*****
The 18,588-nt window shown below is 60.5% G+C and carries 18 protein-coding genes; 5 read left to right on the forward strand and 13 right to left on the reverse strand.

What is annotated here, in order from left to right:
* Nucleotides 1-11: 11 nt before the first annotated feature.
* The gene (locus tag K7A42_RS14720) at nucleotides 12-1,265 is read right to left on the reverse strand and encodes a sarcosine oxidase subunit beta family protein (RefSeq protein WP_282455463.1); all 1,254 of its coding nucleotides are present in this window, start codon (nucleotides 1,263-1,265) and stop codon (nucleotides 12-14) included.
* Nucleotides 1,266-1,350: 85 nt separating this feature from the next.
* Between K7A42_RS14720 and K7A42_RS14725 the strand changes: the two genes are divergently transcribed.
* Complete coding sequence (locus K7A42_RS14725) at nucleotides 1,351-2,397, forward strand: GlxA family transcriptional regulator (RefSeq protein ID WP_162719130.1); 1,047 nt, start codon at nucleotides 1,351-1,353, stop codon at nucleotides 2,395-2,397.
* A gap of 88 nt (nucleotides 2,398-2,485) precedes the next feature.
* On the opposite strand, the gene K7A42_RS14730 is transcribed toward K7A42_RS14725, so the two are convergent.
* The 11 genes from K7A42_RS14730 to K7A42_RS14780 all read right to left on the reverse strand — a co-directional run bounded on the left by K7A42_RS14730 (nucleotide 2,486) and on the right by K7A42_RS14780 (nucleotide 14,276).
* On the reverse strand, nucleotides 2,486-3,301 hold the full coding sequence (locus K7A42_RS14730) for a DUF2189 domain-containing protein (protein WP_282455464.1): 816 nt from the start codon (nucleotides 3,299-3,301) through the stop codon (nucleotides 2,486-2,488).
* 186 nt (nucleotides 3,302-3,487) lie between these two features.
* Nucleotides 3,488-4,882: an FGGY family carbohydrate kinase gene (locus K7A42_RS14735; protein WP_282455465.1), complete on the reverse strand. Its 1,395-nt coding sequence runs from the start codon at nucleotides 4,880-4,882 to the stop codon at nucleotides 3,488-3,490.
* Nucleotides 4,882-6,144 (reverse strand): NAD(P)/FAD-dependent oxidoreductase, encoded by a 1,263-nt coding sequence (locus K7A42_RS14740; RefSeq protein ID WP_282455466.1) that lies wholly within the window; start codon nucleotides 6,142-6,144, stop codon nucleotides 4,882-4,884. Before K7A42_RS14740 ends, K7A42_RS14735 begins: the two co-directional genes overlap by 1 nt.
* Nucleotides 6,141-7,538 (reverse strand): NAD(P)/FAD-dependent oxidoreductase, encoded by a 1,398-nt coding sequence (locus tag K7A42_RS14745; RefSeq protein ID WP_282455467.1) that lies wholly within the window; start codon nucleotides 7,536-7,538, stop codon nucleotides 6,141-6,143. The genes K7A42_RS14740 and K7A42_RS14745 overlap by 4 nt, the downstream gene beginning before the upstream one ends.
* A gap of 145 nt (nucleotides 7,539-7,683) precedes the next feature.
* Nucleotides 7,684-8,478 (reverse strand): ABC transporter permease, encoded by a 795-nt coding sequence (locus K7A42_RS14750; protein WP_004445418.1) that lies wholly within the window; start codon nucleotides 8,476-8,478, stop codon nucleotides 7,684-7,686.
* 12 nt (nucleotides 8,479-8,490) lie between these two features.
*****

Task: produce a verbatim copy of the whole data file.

The 18,588-nt window shown below is 60.5% G+C and carries 18 protein-coding genes; 5 read left to right on the forward strand and 13 right to left on the reverse strand.

What is annotated here, in order from left to right:
* Nucleotides 1-11: 11 nt before the first annotated feature.
* The gene (locus tag K7A42_RS14720) at nucleotides 12-1,265 is read right to left on the reverse strand and encodes a sarcosine oxidase subunit beta family protein (RefSeq protein WP_282455463.1); all 1,254 of its coding nucleotides are present in this window, start codon (nucleotides 1,263-1,265) and stop codon (nucleotides 12-14) included.
* Nucleotides 1,266-1,350: 85 nt separating this feature from the next.
* Between K7A42_RS14720 and K7A42_RS14725 the strand changes: the two genes are divergently transcribed.
* Complete coding sequence (locus K7A42_RS14725) at nucleotides 1,351-2,397, forward strand: GlxA family transcriptional regulator (RefSeq protein ID WP_162719130.1); 1,047 nt, start codon at nucleotides 1,351-1,353, stop codon at nucleotides 2,395-2,397.
* A gap of 88 nt (nucleotides 2,398-2,485) precedes the next feature.
* On the opposite strand, the gene K7A42_RS14730 is transcribed toward K7A42_RS14725, so the two are convergent.
* The 11 genes from K7A42_RS14730 to K7A42_RS14780 all read right to left on the reverse strand — a co-directional run bounded on the left by K7A42_RS14730 (nucleotide 2,486) and on the right by K7A42_RS14780 (nucleotide 14,276).
* On the reverse strand, nucleotides 2,486-3,301 hold the full coding sequence (locus K7A42_RS14730) for a DUF2189 domain-containing protein (protein WP_282455464.1): 816 nt from the start codon (nucleotides 3,299-3,301) through the stop codon (nucleotides 2,486-2,488).
* 186 nt (nucleotides 3,302-3,487) lie between these two features.
* Nucleotides 3,488-4,882: an FGGY family carbohydrate kinase gene (locus K7A42_RS14735; protein WP_282455465.1), complete on the reverse strand. Its 1,395-nt coding sequence runs from the start codon at nucleotides 4,880-4,882 to the stop codon at nucleotides 3,488-3,490.
* Nucleotides 4,882-6,144 (reverse strand): NAD(P)/FAD-dependent oxidoreductase, encoded by a 1,263-nt coding sequence (locus K7A42_RS14740; RefSeq protein ID WP_282455466.1) that lies wholly within the window; start codon nucleotides 6,142-6,144, stop codon nucleotides 4,882-4,884. Before K7A42_RS14740 ends, K7A42_RS14735 begins: the two co-directional genes overlap by 1 nt.
* Nucleotides 6,141-7,538 (reverse strand): NAD(P)/FAD-dependent oxidoreductase, encoded by a 1,398-nt coding sequence (locus tag K7A42_RS14745; RefSeq protein ID WP_282455467.1) that lies wholly within the window; start codon nucleotides 7,536-7,538, stop codon nucleotides 6,141-6,143. The genes K7A42_RS14740 and K7A42_RS14745 overlap by 4 nt, the downstream gene beginning before the upstream one ends.
* A gap of 145 nt (nucleotides 7,539-7,683) precedes the next feature.
* Nucleotides 7,684-8,478 (reverse strand): ABC transporter permease, encoded by a 795-nt coding sequence (locus K7A42_RS14750; protein WP_004445418.1) that lies wholly within the window; start codon nucleotides 8,476-8,478, stop codon nucleotides 7,684-7,686.
* 12 nt (nucleotides 8,479-8,490) lie between these two features.